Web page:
Potential Impacts

While it may take years to decide the full impact of Loper, everyone agrees that Chevron generally favored regulation. For the past forty years, environmental agencies have operated in the murky world of regulatory ambiguities, knowing that deference would be freely given to any “permissible” agency interpretation of an ambiguous statute or regulation. Because politics is said to be the muse for statutory interpretation, businesses and industries have argued that Chevron has been a driving force for ever-changing interpretations of complicated environmental statutes.  

The Internet has gone viral with doomsday proclamations that Loper will allow the courts to block regulations aimed at addressing major environmental matters like climate change and protecting endangered species. This may be true. However, Loper will likely cut both ways. In the absence of agency deference, an administration seeking fewer environmental regulations may find that courts are less willing to accept its agency’s failure to take an action based on its interpretations that a law gives it the discretion to do nothing.  

Eventually, we will know whether these doomsday predictions were accurate. In the meantime, courts no longer must give deference to the proverbial “because I said so” from agencies; rather, the courts have regained their power and judgment in deciding whether an agency has acted within its statutory authority.  Equally important, those seeking judicial relief from burdensome regulations no longer face overcoming the deference hurdle of any and all “permissible” agency interpretations.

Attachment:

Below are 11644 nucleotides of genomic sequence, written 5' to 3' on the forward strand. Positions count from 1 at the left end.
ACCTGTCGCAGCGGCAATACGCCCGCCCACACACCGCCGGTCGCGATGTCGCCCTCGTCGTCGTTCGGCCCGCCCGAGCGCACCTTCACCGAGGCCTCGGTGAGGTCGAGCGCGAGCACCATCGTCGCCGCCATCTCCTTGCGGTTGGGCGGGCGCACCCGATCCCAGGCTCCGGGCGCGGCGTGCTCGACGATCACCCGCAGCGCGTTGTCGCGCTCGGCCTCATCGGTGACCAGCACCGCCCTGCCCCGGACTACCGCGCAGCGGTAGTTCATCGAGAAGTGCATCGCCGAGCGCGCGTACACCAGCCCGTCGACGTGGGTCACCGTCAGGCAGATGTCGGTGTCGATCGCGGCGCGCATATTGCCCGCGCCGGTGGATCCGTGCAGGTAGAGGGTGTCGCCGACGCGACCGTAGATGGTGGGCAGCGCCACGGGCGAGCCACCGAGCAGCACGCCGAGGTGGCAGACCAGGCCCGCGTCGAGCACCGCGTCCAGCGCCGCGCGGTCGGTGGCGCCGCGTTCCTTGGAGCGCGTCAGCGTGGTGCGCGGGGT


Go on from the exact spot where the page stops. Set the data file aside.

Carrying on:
The Loper decision will undoubtedly change how the levers of power in Washington work, primarily by shifting more of the policymaking focus from the executive branch onto Congress (as well as the federal courts) and requiring greater specificity when drafting legislation, amendments, and committee reports.

About Our Authors

Rob Fowler serves as the Adams and Reese Environmental Team Leader, assisting clients throughout the firm’s regional and national footprint on environmental matters. Rob has over 28 years of experience in environmental and natural resource law. Rob helps clients navigate the complexities of the Clean Water Act, Clean Air Act, Surface Mining Control and Reclamation Act, Resource Conservation & Recovery Act, Comprehensive Environmental Response, Compensation, and Liability Act, Endangered Species Act, National Environmental Policy Act, and various historic preservation laws.

Michael Berson is a leading member of the Adams and Reese Governmental Relations team, experienced in federal funding, economic development, city, county, and local government laws. Michael represents businesses, municipalities, airport and port authorities, nonprofits, education and charter school clients, and other governmental entities including water and sewer authorities, utilities boards and industrial development boards.